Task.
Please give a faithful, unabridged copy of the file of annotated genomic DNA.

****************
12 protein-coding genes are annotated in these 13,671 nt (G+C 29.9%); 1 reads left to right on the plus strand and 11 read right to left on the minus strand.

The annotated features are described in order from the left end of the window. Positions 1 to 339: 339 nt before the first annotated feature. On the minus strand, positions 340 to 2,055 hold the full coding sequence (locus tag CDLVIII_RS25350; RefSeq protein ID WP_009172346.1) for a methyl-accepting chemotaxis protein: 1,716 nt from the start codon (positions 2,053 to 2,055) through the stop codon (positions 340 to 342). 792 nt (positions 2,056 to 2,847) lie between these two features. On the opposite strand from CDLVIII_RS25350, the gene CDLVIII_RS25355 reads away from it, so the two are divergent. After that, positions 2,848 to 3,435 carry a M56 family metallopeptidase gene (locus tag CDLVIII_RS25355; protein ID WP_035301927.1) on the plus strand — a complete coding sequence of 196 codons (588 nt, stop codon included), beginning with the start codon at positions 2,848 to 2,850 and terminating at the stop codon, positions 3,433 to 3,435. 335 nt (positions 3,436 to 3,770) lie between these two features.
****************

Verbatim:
12 protein-coding genes are annotated in these 13,671 nt (G+C 29.9%); 1 reads left to right on the plus strand and 11 read right to left on the minus strand.

The annotated features are described in order from the left end of the window. Positions 1 to 339: 339 nt before the first annotated feature. On the minus strand, positions 340 to 2,055 hold the full coding sequence (locus tag CDLVIII_RS25350; RefSeq protein ID WP_009172346.1) for a methyl-accepting chemotaxis protein: 1,716 nt from the start codon (positions 2,053 to 2,055) through the stop codon (positions 340 to 342). 792 nt (positions 2,056 to 2,847) lie between these two features. On the opposite strand from CDLVIII_RS25350, the gene CDLVIII_RS25355 reads away from it, so the two are divergent. After that, positions 2,848 to 3,435 carry a M56 family metallopeptidase gene (locus tag CDLVIII_RS25355; protein ID WP_035301927.1) on the plus strand — a complete coding sequence of 196 codons (588 nt, stop codon included), beginning with the start codon at positions 2,848 to 2,850 and terminating at the stop codon, positions 3,433 to 3,435. 335 nt (positions 3,436 to 3,770) lie between these two features.